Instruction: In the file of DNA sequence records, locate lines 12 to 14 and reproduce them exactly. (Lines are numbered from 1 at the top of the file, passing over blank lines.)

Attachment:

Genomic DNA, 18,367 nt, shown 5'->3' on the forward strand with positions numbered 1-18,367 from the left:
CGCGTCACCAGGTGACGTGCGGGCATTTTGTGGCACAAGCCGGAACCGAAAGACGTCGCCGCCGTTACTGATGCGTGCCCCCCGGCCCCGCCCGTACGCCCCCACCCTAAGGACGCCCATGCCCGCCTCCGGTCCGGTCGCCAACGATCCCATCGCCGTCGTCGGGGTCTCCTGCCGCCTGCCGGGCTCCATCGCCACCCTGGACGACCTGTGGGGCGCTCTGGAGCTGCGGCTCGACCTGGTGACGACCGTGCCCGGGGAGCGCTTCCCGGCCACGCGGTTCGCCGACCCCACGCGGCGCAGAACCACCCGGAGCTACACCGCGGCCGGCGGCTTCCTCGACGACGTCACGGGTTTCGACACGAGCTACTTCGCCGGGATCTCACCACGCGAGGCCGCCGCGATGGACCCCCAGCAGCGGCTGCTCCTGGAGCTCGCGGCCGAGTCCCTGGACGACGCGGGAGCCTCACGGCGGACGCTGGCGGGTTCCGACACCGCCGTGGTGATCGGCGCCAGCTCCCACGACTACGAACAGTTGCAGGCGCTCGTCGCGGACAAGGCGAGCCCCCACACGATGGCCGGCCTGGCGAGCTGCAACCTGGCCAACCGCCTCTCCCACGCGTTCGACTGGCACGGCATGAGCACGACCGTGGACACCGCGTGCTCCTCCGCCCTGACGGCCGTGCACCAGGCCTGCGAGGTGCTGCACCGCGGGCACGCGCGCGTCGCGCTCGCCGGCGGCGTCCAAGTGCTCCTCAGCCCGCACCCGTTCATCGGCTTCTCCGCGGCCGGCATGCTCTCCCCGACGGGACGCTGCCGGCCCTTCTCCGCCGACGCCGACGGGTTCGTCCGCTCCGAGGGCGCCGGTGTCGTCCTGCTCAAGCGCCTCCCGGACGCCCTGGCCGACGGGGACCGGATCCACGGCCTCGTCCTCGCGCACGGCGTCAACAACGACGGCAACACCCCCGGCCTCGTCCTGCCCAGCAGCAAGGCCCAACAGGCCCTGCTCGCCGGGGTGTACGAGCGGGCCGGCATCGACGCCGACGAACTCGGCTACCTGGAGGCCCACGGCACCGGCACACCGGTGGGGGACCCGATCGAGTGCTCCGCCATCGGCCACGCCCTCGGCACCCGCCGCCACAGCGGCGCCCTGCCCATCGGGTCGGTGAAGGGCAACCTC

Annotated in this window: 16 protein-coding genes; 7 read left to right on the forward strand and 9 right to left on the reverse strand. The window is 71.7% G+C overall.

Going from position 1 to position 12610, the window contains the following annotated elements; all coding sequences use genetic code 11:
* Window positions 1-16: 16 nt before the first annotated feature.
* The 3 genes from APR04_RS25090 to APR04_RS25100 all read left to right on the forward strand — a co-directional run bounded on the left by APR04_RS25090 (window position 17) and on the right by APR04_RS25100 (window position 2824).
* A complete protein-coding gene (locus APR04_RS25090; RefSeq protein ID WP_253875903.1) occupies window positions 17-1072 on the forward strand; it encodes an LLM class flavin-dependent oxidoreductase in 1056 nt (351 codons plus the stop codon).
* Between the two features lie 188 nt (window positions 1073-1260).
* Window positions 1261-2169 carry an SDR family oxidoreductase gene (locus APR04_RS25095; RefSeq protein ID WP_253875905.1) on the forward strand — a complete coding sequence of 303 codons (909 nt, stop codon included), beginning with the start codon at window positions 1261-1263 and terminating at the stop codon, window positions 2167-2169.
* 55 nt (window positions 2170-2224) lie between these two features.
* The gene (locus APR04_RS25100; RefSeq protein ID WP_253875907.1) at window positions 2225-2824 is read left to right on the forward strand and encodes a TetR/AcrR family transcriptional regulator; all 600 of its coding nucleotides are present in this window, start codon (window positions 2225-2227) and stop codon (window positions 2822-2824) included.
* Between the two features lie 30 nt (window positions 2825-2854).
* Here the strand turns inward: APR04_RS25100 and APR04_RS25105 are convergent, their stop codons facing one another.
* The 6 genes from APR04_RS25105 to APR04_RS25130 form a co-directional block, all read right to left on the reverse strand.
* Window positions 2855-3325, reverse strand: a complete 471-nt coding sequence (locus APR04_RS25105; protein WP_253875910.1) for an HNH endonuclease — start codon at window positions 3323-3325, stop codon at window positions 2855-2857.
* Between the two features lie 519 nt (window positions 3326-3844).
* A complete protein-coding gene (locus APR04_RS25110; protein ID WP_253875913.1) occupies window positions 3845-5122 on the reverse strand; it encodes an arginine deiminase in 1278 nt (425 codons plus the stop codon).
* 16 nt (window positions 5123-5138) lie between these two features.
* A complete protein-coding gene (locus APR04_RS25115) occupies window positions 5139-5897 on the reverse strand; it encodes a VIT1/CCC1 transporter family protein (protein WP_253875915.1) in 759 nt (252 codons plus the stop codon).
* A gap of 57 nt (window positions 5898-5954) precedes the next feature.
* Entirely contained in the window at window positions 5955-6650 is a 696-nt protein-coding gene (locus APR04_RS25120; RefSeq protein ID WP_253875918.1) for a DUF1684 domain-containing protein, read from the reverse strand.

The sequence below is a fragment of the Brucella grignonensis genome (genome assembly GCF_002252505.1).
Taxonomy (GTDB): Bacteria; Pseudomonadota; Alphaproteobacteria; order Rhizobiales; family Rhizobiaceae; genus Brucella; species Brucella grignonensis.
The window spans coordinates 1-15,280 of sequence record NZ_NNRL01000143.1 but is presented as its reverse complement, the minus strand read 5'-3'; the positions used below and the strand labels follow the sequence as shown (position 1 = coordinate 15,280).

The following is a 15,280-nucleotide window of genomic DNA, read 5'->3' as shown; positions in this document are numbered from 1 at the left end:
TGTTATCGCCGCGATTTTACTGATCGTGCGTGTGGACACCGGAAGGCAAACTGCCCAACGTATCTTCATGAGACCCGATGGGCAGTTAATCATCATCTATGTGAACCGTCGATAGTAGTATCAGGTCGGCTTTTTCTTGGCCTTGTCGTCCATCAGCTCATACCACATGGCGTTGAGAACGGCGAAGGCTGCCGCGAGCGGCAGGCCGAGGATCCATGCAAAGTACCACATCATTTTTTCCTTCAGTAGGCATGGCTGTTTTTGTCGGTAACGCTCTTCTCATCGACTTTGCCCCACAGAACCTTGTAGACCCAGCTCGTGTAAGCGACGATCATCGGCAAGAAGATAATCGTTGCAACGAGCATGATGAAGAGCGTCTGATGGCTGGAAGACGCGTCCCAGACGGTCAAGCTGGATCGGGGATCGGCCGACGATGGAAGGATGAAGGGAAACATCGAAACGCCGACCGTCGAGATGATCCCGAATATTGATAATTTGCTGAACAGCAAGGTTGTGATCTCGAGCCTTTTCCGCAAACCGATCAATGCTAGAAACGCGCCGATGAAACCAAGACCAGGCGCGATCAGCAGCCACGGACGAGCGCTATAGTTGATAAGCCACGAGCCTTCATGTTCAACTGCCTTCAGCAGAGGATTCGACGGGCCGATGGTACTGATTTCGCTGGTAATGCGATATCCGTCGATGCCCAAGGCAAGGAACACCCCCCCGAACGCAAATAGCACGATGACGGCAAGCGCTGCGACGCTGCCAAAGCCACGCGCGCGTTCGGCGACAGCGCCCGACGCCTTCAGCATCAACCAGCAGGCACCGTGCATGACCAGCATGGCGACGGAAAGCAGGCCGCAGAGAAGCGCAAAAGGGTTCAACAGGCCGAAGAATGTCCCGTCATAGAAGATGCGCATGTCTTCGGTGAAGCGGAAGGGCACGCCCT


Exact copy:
* Between the two features lie 30 nt (window positions 2825-2854).
* Here the strand turns inward: APR04_RS25100 and APR04_RS25105 are convergent, their stop codons facing one another.
* The 6 genes from APR04_RS25105 to APR04_RS25130 form a co-directional block, all read right to left on the reverse strand.